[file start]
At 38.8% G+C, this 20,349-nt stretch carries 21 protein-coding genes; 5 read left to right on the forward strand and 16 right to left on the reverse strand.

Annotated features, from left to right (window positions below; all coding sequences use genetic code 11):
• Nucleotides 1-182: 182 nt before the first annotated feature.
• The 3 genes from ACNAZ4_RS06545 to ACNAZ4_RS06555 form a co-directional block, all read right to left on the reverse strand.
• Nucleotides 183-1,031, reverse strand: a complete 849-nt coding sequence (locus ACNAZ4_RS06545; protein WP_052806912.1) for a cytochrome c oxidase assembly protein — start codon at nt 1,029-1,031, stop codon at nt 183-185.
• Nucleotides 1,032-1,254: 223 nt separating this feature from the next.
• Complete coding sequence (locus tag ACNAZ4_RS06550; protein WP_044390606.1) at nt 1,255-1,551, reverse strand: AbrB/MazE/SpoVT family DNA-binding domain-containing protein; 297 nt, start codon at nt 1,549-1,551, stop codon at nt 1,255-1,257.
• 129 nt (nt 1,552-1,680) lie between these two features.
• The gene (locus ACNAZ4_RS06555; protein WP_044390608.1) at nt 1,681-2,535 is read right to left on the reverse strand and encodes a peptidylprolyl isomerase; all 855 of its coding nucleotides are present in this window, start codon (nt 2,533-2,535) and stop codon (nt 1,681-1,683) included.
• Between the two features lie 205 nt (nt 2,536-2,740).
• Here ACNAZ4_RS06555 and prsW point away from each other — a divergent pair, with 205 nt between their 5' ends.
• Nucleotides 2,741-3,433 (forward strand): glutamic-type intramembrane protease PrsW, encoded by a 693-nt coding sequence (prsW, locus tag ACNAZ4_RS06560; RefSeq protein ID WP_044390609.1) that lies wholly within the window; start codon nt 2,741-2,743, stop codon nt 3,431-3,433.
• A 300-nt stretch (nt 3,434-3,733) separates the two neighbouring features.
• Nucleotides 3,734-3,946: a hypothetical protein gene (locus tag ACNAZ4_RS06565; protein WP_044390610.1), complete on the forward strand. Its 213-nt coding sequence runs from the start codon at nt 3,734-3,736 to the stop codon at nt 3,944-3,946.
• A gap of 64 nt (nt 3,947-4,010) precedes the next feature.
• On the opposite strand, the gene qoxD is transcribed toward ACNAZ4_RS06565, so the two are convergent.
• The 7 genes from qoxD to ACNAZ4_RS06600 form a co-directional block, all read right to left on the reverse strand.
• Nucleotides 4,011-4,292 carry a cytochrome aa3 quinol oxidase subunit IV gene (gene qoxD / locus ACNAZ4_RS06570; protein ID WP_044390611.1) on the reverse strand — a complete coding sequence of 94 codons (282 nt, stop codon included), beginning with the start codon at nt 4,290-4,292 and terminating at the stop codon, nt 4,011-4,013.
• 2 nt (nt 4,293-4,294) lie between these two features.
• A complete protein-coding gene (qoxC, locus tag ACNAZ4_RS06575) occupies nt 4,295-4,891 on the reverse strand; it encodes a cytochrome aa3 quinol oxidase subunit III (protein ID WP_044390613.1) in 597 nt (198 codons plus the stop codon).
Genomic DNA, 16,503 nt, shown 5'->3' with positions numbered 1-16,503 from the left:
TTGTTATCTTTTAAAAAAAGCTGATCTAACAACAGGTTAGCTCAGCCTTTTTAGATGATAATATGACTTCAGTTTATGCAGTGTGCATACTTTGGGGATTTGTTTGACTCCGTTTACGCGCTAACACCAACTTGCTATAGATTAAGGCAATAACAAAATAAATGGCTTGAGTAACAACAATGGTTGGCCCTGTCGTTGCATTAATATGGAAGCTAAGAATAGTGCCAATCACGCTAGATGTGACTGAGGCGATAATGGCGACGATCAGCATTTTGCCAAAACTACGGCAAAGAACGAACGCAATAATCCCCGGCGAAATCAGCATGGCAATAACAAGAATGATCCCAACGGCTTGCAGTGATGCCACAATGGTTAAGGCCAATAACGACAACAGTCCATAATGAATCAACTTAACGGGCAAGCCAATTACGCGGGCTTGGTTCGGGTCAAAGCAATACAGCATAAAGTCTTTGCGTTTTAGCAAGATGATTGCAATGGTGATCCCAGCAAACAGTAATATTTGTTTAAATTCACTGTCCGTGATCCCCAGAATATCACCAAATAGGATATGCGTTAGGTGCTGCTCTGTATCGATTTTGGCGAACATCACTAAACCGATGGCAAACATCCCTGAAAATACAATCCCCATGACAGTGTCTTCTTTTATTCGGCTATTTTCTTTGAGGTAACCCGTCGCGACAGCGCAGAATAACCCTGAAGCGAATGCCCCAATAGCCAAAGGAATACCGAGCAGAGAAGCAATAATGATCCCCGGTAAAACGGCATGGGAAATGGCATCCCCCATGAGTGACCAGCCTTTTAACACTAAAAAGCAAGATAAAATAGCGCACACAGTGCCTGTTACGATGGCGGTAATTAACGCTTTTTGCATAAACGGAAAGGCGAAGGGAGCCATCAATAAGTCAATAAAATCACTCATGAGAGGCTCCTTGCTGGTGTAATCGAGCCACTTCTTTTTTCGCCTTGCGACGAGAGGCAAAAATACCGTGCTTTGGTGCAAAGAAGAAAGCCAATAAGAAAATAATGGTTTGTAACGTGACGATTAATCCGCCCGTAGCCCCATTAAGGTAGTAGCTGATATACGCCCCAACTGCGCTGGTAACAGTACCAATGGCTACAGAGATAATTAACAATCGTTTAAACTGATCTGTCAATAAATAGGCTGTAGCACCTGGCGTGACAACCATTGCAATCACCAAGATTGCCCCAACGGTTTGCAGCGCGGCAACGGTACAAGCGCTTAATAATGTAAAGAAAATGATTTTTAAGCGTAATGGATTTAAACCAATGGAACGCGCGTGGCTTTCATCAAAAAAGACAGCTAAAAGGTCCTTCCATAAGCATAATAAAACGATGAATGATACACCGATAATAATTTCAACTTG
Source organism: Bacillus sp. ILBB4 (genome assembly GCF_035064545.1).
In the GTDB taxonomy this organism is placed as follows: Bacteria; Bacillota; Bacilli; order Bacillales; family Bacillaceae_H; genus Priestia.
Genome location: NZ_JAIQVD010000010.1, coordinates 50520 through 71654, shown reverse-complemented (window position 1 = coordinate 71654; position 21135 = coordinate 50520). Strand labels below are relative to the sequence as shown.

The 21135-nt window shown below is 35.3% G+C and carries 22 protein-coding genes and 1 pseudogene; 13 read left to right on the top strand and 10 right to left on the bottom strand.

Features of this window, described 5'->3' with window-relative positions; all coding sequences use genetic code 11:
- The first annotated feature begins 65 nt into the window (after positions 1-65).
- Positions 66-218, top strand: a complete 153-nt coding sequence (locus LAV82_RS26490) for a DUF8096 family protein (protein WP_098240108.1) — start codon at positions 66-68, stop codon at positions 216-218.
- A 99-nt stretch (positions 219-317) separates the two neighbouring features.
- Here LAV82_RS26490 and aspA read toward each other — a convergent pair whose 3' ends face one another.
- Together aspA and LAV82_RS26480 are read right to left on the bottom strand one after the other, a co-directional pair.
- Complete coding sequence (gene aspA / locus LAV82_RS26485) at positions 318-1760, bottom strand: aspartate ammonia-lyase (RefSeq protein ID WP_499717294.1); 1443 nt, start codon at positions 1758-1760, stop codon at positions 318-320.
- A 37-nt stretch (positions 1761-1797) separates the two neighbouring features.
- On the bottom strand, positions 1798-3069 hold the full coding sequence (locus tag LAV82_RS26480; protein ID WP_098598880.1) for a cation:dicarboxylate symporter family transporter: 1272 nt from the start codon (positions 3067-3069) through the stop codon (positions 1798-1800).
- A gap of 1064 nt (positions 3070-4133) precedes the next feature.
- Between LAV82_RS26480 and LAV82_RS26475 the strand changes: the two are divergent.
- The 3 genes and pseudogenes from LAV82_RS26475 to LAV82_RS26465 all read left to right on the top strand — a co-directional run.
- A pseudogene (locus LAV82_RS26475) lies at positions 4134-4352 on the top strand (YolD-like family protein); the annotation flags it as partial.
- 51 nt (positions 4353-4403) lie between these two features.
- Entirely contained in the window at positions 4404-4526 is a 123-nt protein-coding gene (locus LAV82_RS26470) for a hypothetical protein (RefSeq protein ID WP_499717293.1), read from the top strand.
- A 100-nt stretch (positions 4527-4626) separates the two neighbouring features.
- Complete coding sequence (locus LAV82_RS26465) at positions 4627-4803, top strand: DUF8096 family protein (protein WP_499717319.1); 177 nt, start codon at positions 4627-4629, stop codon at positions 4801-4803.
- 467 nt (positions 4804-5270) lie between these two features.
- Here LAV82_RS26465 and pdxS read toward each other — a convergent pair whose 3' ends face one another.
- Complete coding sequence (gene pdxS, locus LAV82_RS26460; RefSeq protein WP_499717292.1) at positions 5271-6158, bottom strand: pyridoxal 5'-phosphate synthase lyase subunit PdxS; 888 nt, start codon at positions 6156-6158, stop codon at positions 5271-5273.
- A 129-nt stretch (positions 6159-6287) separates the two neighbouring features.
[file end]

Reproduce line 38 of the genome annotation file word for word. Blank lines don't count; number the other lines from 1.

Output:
- The 3 genes and pseudogenes from LAV82_RS26475 to LAV82_RS26465 all read left to right on the top strand — a co-directional run.